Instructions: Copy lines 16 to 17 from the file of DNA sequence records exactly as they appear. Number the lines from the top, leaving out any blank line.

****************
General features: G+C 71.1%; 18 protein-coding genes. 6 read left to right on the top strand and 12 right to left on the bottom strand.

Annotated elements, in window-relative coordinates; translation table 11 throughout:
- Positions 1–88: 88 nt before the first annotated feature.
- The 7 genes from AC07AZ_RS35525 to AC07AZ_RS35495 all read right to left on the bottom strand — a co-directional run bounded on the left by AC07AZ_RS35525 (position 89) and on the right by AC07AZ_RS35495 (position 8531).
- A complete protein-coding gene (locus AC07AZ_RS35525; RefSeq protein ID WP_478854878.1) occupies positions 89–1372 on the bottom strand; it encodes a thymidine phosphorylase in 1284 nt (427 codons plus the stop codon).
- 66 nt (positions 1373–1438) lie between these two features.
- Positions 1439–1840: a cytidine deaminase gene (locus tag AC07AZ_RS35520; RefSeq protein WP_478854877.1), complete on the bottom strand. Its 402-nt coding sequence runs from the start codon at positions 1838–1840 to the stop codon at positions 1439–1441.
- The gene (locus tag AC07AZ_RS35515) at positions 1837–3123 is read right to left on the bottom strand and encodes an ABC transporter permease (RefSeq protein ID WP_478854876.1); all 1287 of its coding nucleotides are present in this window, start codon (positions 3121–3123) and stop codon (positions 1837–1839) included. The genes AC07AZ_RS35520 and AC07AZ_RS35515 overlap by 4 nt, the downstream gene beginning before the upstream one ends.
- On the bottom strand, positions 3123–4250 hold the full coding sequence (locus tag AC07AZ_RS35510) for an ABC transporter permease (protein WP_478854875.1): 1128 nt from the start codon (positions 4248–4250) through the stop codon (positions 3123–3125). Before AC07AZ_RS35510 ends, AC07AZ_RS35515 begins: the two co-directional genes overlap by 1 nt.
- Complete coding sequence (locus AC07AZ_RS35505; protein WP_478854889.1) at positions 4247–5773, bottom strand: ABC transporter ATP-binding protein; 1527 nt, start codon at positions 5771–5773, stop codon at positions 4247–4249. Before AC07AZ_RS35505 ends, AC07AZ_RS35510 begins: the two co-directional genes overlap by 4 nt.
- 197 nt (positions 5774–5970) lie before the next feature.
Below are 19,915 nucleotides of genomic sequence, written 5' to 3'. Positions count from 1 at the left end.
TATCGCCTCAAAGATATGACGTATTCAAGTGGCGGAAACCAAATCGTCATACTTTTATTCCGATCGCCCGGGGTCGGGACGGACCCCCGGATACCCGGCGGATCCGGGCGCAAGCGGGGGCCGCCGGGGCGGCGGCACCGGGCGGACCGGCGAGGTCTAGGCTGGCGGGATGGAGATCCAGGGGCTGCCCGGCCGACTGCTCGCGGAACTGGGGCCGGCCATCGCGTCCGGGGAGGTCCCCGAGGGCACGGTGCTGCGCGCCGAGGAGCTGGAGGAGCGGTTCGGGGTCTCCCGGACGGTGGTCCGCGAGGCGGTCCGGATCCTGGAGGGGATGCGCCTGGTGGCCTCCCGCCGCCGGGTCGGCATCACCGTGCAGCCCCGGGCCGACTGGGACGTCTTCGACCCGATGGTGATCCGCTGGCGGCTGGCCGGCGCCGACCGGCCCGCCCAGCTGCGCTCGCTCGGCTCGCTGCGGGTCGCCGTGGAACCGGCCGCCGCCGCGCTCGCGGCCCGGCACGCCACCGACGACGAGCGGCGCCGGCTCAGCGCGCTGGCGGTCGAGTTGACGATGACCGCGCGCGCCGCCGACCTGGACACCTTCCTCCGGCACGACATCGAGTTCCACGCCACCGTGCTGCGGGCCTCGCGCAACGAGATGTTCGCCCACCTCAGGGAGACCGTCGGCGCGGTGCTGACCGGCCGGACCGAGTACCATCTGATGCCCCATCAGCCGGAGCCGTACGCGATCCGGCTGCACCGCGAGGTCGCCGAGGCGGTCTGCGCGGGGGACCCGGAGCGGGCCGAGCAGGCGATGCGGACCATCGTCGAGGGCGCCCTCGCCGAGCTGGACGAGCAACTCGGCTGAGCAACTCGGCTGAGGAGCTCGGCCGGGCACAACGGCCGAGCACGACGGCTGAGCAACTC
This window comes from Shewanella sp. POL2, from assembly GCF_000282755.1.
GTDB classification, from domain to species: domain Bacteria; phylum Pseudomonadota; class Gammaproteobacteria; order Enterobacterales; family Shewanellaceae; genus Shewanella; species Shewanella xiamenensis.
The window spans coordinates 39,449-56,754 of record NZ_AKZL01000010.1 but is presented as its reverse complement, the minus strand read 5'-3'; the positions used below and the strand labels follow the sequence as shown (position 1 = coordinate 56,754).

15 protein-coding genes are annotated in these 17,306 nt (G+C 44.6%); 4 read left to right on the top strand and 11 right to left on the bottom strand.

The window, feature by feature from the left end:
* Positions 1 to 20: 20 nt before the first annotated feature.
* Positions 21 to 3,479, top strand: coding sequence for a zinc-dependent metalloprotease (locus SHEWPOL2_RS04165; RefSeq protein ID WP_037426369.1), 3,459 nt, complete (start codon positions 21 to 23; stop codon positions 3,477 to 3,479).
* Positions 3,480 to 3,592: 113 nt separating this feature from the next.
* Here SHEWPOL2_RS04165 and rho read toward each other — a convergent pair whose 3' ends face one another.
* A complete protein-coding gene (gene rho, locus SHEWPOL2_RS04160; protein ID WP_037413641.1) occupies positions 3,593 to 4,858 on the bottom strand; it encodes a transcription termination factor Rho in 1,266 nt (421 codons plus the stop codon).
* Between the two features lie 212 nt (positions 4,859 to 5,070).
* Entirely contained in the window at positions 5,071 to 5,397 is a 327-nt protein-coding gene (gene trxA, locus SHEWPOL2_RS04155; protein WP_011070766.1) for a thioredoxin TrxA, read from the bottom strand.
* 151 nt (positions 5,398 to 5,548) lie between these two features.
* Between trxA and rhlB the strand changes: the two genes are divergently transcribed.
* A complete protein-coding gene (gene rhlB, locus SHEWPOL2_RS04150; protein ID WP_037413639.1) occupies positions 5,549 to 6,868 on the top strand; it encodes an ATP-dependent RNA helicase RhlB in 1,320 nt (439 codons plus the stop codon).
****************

The window spans coordinates 39,449-56,754 of record NZ_AKZL01000010.1 but is presented as its reverse complement, the minus strand read 5'-3'; the positions used below and the strand labels follow the sequence as shown (position 1 = coordinate 56,754).

15 protein-coding genes are annotated in these 17,306 nt (G+C 44.6%); 4 read left to right on the top strand and 11 right to left on the bottom strand.